-Not just technique but reality! If you are only training techniques you have no idea how they will work under stress and exhaustion. Guess what? In real world violence there is a lot of both!!
-They build attitude! After you have done a ton of these drills you know you can push on through exhaustion, pain, puking, etc. You will not stop when it counts because you have been trained to keep going.
-They mindset for us! If you ever get into a 2 on 1 confrontation or another bad situation you will have the “been there, done that” feeling. You will have trained for that very situation. You have trained to go forward, be brutal and never quit! This eliminates the “freeze” and will come out of us without thinking about it. That is good training!!

If you are teaching self defense without these type of drills you are not teaching self defense. You are teaching self defense techniques. There is a big difference! BE SAFE!


We who teach self defense do a great job with techniques. We do seminars, classes, videos, etc. on techniques to get out of chokes, knife attacks, bear hugs, etc. but what we should be spending a lot more time on is avoiding situations where we have to use such techniques. Some of my favorite quotes on the subject:
“Self defense is a very short list of techniques and tactics that might get us out alive when we’re already screwed”
“Self defense is recovery from stupidity or bad luck.”
“No intelligent man has ever lost a fight to someone who says ‘I am going to kick your ass.”
What I am saying is that self defense is “I must do something now because your hands are on me.” Self protection is “you were in my space so I whacked you.” Self defense is walking into a bar and having to fight your way out later. Self Protection is walking into a bar, seeing some rough looking characters and leaving to go to another bar. Self defense is getting into a fist fight at the side of the road with a road raging idiot. Self protection is having your doors locked, windows up, ignoring the cussing and threats and driving off.
The quote above about not ever losing a fight to someone who says “I’m going to kick your ass” makes a valid point. Being hit or stabbed before you know the attacker is there is violence. Having someone telling us what they are going to do is the threat of violence. The threat of violence is a gift. The gift of time. We should already be moving or attacking as they are threatening.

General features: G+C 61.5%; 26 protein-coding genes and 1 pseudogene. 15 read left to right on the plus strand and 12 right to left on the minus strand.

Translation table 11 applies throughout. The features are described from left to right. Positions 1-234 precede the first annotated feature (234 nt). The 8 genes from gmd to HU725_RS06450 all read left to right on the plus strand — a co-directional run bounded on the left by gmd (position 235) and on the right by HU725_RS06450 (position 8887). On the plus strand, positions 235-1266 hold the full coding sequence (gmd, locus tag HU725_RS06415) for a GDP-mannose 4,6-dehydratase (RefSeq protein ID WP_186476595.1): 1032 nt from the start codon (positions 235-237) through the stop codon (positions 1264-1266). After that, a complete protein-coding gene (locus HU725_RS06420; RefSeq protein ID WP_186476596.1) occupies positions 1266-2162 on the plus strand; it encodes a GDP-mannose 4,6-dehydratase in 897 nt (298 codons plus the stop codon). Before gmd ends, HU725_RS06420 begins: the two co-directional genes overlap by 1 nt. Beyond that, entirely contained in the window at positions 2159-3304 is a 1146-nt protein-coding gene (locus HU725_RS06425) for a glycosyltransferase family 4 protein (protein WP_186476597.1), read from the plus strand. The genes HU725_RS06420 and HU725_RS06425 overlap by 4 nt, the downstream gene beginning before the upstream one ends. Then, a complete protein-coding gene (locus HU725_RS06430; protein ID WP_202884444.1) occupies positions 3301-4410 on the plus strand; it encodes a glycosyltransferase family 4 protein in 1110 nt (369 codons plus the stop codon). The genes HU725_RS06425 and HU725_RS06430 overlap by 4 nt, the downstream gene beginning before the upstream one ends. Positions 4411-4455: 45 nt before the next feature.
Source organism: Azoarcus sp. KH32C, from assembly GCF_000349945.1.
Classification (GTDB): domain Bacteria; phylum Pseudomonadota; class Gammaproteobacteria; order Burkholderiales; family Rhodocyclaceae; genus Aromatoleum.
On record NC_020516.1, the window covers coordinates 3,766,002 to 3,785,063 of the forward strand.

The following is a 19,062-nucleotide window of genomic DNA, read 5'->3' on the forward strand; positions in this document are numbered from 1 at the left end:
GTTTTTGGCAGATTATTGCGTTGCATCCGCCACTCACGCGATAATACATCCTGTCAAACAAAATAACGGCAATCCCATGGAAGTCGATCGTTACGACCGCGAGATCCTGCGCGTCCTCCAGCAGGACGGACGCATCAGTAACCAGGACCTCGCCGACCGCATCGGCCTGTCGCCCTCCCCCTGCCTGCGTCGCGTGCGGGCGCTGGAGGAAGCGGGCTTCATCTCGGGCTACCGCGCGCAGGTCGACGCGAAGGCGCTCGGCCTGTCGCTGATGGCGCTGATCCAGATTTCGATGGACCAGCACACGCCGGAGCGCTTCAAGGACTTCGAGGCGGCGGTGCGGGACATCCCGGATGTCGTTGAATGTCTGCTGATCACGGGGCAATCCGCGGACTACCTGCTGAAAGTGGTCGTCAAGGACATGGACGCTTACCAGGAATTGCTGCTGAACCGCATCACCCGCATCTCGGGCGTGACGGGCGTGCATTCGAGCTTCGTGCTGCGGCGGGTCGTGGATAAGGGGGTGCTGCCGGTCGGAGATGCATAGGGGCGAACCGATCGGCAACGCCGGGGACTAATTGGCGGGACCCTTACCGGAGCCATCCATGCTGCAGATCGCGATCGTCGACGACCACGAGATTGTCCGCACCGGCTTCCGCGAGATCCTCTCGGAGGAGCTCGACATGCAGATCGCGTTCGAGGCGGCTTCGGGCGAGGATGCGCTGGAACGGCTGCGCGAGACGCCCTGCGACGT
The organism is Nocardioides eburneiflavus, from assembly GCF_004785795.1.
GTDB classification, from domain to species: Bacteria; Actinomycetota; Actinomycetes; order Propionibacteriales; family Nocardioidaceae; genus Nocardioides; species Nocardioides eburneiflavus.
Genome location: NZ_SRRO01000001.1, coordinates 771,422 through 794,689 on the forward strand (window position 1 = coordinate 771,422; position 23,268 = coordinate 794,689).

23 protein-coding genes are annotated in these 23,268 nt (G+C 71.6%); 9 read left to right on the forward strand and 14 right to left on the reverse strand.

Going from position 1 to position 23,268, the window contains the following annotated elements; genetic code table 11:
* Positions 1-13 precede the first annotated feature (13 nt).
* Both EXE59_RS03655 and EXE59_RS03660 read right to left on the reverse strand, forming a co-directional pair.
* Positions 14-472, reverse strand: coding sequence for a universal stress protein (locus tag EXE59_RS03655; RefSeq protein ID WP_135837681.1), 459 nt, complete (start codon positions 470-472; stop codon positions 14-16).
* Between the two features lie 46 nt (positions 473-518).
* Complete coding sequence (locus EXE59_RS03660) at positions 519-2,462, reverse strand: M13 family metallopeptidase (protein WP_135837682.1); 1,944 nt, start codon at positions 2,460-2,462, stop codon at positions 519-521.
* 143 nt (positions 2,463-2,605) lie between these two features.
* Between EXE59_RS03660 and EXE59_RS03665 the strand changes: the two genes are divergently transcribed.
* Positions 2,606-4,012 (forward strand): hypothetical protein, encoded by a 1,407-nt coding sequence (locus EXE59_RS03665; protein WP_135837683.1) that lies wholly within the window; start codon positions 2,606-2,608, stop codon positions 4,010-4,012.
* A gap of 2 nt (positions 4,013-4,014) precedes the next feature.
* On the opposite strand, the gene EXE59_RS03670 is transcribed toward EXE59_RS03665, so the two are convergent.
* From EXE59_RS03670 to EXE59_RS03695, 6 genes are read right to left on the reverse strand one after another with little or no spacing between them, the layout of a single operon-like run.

Being aware of our surroundings, keeping our head on a swivel, sitting with backs to walls facing the door, paying attention to where exits are, always looking around for what can be used as a weapon, etc. will save more from harm than self defense techniques. Even when you win the fight you generally don’t end up unscathed. The old quote “Don’t go to stupid places with stupid people to do stupid things” should be talked about in our classes as much as any techniques are taught.
I got to talk with a fascinating man last weekend. He had been in prison for 18 years before turning his life around. His friends were talking about how he has eyes in the back of his head, that he sees potential threats before anyone else. I said “that is such a gift”. He corrected me and said “that’s a lot of practice! In prison you develop eyes in the back of your head or you don’t survive!” I thought that was awesome. It showed me that super vigilance can be learned. How many of our students could be spared future tragedy if we help develop this ability in them? BE SAFE!